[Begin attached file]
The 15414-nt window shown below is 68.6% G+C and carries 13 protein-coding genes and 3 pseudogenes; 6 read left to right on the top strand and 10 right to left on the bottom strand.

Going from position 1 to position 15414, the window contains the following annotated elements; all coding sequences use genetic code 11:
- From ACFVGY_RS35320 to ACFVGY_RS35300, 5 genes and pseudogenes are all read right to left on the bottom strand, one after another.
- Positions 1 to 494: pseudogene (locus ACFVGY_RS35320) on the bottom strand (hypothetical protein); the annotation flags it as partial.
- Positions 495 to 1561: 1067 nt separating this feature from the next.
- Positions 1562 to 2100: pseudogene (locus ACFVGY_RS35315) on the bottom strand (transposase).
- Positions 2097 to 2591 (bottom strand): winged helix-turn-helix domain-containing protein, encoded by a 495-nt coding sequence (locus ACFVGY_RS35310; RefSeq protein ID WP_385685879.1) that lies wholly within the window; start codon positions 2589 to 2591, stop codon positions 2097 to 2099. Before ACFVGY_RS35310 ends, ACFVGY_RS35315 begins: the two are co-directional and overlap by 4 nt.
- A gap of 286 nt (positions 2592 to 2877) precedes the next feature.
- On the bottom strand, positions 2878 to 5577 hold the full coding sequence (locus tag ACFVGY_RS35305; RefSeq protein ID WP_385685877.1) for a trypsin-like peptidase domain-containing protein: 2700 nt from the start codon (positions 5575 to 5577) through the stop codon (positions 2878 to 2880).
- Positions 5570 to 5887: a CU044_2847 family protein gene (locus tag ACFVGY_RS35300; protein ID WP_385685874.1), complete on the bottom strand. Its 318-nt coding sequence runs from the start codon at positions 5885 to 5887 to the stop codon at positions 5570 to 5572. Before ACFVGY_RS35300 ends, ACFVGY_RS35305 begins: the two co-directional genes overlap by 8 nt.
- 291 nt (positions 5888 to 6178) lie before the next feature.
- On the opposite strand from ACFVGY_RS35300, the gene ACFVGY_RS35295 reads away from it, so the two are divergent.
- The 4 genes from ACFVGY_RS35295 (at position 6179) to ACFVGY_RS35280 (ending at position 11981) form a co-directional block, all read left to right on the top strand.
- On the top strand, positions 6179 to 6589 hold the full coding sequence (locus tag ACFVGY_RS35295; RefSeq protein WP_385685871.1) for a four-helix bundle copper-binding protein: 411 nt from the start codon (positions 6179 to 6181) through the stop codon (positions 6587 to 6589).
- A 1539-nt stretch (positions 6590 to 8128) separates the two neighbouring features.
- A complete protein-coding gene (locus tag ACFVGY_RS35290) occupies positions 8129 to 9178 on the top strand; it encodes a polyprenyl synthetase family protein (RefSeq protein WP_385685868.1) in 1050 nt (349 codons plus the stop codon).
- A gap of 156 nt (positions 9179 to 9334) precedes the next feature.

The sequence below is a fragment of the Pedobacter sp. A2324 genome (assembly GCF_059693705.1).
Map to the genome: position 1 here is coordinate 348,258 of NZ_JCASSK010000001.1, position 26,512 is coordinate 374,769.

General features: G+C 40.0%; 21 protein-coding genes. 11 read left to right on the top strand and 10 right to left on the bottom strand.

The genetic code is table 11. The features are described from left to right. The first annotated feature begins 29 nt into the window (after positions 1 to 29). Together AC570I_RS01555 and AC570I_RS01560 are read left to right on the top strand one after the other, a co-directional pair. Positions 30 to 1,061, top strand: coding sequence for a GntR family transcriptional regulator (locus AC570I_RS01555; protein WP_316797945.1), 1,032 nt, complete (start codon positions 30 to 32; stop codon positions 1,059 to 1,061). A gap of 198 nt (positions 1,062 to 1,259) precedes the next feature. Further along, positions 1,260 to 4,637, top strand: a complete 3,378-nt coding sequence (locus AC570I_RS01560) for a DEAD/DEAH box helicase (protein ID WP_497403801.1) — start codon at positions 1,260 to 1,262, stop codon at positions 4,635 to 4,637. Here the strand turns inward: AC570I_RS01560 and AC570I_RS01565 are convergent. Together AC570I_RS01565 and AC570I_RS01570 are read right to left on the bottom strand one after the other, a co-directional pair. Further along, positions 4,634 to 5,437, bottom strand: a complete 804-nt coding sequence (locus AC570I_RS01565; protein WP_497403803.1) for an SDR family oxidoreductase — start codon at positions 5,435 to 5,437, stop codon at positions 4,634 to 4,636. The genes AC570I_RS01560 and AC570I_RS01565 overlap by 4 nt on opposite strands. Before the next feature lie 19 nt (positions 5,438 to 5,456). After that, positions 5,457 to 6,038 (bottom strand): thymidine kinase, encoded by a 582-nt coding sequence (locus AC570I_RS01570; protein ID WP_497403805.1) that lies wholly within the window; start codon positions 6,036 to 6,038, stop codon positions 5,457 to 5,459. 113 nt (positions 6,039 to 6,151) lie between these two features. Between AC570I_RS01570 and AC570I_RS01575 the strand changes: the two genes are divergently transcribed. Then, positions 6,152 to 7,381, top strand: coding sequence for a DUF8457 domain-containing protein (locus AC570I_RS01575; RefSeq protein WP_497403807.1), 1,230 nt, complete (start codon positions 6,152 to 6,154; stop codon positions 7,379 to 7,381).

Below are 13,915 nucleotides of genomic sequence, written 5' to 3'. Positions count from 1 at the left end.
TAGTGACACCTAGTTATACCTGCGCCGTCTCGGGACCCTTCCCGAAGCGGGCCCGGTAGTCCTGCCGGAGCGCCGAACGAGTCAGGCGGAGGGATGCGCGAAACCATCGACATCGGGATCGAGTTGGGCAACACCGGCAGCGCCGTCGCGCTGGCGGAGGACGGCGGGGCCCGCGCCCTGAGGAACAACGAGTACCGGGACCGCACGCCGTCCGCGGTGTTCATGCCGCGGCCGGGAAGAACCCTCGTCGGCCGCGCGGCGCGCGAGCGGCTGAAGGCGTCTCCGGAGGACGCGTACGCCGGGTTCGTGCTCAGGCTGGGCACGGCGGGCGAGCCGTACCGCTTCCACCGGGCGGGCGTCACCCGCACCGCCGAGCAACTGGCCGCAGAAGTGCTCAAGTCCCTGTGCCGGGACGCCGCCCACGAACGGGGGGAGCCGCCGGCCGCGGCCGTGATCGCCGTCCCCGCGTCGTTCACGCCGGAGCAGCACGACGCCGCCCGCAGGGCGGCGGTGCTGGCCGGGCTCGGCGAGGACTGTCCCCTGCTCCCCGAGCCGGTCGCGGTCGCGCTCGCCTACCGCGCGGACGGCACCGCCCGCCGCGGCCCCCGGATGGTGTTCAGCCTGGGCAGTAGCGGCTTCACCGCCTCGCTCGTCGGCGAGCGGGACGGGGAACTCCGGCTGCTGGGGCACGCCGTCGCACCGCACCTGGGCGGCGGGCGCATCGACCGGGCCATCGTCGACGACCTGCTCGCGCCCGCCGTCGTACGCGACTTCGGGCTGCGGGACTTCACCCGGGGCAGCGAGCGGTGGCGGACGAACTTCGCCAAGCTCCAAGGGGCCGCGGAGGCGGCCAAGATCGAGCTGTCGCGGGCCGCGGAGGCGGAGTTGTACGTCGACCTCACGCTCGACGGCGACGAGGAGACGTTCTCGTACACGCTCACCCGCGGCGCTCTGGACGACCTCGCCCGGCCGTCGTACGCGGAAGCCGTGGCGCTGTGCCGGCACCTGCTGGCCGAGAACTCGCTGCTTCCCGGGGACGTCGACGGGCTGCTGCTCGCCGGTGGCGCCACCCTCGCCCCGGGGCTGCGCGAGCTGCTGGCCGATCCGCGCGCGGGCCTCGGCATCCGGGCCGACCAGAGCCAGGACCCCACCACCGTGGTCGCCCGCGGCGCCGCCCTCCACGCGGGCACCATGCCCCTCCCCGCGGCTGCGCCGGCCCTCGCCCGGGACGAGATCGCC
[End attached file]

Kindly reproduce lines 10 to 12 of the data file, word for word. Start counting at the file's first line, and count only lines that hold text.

- Positions 5570 to 5887: a CU044_2847 family protein gene (locus tag ACFVGY_RS35300; protein ID WP_385685874.1), complete on the bottom strand. Its 318-nt coding sequence runs from the start codon at positions 5885 to 5887 to the stop codon at positions 5570 to 5572. Before ACFVGY_RS35300 ends, ACFVGY_RS35305 begins: the two co-directional genes overlap by 8 nt.
- 291 nt (positions 5888 to 6178) lie before the next feature.
- On the opposite strand from ACFVGY_RS35300, the gene ACFVGY_RS35295 reads away from it, so the two are divergent.